Floral Designer Focus: Joyce Mason-Monheim

Floral Designer Focus: Joyce Mason-Monheim

Recently, Joyce Mason-Monheim, (AIFD, CFD, PFCI, AzMF), came to our headquarters to conduct a special learning series for our employees: AD Educate. We’ll have more on that later, but in the meantime we had an opportunity to sit down with Monheim and pick her brain relating to plants, flowers and all things pretty.

AD: Tell us a little more about how your relationship with Accent Decor started.
JMM: Accent Decor has always been present in everything that we do and all of the major events that we’ve been involved with especially AIFD Symposium. However, it wasn’t until Sylvia Cup and Margaret [Accent Decor co-founder and Director of Philanthropy] was right there in front of me watching me design, that I got to meet her and get to know her better. That’s how it all really started!AD: Floral trends are forever changing and evolving. What current floral trends are exciting you these days?
JMM: The one trend that I’m really loving now that it’s coming back is all of the heavy foliage – all of the varieties and textures. Green, being my favorite color, makes all of these shades of green that are back in style very exciting.
We are seeing some very unusual flowers coming into the market and being commercialized for consumer use which is really fun. For instance, Butterfly Ranunculus. And lots of different varieties that are changing up which is always fun to see. Growers and breeders have been exploring many different things for a long time and they are just now coming forward with things that are more sustainable for floral design which allows us to switch up varieties. We have had Ranunculus forever but now we have this new species which makes designing exciting! They’ve been doing this more and more which keeps things new and fresh!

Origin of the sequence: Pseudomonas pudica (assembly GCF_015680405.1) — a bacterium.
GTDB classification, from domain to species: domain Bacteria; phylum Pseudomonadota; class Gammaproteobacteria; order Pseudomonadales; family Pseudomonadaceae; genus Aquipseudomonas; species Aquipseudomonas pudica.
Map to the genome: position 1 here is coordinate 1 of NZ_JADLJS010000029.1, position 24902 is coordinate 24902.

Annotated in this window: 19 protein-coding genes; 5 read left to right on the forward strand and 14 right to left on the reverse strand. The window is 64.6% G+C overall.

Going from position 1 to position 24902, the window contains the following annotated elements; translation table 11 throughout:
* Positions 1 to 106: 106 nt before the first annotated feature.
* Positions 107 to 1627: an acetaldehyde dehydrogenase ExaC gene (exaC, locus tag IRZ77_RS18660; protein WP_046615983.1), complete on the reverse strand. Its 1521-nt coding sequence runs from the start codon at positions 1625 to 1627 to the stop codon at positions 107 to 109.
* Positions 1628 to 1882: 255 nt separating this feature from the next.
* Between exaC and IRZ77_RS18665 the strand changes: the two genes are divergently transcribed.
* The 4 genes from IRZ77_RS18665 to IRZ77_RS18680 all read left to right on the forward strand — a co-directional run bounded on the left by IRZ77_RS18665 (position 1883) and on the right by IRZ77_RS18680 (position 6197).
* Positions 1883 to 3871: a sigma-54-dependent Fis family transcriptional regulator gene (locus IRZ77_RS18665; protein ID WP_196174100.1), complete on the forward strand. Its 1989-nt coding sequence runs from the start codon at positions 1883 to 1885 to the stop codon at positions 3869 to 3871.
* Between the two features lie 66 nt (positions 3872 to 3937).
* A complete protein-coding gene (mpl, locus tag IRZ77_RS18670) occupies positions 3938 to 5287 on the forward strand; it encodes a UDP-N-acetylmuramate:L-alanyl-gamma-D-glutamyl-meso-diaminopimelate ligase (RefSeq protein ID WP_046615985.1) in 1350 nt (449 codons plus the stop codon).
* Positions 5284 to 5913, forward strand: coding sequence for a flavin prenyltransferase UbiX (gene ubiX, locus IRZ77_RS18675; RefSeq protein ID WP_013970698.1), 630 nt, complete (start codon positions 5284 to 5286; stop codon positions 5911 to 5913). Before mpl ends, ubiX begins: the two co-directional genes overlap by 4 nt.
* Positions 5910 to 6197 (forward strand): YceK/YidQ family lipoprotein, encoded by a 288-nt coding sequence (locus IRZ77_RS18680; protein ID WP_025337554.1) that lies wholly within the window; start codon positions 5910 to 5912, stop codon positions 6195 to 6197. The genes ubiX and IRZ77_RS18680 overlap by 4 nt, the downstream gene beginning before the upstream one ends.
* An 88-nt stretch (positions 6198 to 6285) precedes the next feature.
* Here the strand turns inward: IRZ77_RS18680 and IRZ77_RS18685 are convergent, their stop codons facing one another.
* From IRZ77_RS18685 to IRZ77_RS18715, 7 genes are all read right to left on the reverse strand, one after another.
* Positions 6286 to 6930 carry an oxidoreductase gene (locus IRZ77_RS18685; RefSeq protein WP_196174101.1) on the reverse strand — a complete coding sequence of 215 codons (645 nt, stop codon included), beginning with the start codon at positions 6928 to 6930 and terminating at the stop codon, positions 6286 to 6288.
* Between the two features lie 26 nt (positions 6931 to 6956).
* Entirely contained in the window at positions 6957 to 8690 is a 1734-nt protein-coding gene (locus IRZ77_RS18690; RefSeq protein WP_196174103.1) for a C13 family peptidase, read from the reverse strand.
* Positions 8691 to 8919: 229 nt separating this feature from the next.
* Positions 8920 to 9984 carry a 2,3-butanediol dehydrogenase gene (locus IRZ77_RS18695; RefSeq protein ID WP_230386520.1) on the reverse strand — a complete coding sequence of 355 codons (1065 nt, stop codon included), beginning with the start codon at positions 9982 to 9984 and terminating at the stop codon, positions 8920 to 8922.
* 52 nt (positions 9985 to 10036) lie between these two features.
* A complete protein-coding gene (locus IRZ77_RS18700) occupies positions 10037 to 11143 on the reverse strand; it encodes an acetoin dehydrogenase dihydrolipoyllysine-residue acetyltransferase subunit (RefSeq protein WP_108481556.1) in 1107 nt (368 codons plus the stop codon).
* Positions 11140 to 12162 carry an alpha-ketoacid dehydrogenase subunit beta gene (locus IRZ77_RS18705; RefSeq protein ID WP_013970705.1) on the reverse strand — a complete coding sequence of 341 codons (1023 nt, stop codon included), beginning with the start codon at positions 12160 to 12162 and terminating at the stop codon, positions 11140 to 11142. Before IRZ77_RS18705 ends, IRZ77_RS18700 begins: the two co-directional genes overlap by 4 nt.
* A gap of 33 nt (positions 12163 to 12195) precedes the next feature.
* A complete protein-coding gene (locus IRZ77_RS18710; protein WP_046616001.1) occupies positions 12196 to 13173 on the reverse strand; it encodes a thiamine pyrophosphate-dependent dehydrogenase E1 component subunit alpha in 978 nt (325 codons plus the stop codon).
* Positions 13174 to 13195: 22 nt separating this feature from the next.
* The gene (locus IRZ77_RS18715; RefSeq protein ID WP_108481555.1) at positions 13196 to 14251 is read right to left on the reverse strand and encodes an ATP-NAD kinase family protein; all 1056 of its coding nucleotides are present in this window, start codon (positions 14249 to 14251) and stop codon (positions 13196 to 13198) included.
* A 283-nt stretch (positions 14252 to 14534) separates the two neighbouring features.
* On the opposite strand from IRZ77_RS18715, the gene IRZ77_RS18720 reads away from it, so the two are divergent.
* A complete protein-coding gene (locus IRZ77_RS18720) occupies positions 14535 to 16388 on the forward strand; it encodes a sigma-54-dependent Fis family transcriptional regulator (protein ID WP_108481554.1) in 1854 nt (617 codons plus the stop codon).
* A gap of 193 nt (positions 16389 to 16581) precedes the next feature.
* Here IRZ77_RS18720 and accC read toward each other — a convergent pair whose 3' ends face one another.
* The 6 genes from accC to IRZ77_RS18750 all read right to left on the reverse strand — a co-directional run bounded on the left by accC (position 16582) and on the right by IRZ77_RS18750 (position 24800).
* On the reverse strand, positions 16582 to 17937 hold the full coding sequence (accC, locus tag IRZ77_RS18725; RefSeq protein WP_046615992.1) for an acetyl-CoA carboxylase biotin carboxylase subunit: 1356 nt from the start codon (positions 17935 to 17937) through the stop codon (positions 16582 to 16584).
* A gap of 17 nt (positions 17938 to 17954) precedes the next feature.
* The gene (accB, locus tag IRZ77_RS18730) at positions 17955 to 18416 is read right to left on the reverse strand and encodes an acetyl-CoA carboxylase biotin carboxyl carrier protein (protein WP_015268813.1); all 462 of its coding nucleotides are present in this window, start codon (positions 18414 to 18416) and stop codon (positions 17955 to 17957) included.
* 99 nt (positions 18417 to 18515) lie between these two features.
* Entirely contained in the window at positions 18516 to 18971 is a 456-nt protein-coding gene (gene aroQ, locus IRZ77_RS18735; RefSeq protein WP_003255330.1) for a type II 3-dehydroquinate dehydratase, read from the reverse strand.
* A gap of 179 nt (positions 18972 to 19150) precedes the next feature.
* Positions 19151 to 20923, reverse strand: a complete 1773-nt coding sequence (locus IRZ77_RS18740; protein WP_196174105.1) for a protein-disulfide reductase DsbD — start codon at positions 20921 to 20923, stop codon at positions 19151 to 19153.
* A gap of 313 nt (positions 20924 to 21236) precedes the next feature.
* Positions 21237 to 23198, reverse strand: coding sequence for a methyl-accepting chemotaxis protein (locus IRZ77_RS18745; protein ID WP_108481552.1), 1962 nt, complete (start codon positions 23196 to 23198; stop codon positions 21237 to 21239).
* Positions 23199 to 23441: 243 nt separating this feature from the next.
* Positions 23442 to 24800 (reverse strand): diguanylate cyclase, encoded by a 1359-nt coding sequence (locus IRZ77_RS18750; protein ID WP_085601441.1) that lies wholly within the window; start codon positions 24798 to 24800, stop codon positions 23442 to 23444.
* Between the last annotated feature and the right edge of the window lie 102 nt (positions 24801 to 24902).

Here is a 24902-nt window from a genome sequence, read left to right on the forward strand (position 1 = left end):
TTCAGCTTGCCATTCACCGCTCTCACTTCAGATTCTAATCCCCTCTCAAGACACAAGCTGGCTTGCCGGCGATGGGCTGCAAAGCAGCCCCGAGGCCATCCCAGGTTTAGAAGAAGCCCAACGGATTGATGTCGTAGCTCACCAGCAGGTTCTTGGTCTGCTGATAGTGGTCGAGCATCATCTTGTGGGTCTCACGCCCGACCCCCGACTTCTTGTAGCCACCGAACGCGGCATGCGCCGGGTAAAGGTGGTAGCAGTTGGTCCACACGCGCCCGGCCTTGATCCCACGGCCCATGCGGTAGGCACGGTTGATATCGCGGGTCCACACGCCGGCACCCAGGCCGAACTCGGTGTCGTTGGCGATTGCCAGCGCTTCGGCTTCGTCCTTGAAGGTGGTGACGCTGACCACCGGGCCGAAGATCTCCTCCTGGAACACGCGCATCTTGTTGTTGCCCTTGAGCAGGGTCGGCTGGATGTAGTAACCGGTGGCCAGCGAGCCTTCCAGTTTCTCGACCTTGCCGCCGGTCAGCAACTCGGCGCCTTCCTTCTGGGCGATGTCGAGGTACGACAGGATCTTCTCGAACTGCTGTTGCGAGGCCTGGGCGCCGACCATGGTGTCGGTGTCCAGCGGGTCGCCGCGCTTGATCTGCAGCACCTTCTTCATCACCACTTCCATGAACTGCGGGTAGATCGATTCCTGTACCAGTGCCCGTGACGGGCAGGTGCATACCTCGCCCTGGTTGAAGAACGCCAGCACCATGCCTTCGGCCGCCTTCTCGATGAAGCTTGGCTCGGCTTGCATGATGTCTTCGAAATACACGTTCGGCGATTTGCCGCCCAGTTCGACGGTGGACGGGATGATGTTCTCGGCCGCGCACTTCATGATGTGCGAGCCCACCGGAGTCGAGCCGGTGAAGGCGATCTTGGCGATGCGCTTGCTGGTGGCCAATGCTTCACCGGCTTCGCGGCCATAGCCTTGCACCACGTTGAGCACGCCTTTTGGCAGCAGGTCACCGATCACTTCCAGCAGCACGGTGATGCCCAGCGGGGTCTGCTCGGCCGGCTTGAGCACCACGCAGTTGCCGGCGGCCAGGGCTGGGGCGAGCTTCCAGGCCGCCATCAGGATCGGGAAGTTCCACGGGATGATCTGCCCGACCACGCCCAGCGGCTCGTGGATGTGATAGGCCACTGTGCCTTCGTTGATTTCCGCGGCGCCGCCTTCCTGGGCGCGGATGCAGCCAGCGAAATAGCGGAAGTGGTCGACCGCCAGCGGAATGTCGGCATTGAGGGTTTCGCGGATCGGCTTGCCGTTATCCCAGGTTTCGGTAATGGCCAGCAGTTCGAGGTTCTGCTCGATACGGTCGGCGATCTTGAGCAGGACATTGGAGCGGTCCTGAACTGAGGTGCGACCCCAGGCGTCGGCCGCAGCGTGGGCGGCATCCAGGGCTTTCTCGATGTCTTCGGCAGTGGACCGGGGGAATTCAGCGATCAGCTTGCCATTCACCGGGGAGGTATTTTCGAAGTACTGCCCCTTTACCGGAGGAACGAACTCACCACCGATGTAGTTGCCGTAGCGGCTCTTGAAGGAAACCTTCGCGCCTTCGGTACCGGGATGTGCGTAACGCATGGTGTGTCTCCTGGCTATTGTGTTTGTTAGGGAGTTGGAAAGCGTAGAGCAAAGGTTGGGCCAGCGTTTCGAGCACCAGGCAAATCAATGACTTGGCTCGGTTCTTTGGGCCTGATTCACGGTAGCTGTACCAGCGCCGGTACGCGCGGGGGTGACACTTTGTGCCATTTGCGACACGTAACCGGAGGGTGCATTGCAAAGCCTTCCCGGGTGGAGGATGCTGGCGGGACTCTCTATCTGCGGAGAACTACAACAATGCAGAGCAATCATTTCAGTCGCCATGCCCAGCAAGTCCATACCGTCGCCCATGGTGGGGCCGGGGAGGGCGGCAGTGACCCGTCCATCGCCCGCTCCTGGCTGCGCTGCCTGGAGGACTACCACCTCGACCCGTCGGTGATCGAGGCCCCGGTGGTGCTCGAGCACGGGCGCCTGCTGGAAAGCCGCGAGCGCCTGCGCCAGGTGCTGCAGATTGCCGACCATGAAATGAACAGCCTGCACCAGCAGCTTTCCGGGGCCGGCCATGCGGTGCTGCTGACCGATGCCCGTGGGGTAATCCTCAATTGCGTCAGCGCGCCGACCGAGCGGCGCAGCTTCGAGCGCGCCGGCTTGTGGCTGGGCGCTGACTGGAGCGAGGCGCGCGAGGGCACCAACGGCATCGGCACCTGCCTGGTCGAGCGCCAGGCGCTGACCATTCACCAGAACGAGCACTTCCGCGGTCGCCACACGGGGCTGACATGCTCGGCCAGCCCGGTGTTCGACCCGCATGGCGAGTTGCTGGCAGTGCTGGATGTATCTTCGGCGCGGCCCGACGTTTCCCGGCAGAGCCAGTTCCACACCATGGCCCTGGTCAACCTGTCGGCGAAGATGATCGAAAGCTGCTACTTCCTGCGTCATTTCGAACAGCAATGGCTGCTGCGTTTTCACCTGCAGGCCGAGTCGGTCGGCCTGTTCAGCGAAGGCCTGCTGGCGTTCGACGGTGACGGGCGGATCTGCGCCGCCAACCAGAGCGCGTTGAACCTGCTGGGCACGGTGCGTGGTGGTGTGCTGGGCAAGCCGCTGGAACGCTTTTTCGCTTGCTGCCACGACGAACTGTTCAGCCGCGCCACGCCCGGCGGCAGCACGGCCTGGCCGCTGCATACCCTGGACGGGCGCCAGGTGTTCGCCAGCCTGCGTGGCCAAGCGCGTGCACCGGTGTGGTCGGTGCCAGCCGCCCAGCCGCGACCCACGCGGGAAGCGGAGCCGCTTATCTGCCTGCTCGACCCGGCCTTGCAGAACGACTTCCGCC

AD: What would you say is a tried and true trend that regardless if it went ‘out of style’ according to the industry, you would keep going with it because you love it so much?
JMM: So, there are really fifteen to eighteen floral design styles, most of them have been around for hundreds of years. So they never really go ‘off trend’ it’s more the products that we use that’s the most trend forward part.
I really love the use of color and it’s on the trends that I want to stay so that we can continue to explore new color palettes, etc. Getting away from that neutral / blush palette that has been so dominant for a long while now. While it truly is so pretty, with the use of Pinterest, it’s very difficult as a designer and really more of a hindrance because now they see it and that’s what they want and it doesn’t give us much freedom for exploration as a designer as their mind is already made up. Before, when we had consultations they came into meetings looking for answers as they weren’t really exposed to trends the way we all are now. Pinterest I’d be more than happy for that to be a trend that makes its way out!! But we all know it’s not going anywhere!

AD: Regarding plants, they’ve definitely regained their momentum recently and are becoming huge especially in the home decor space. What are your thoughts on that?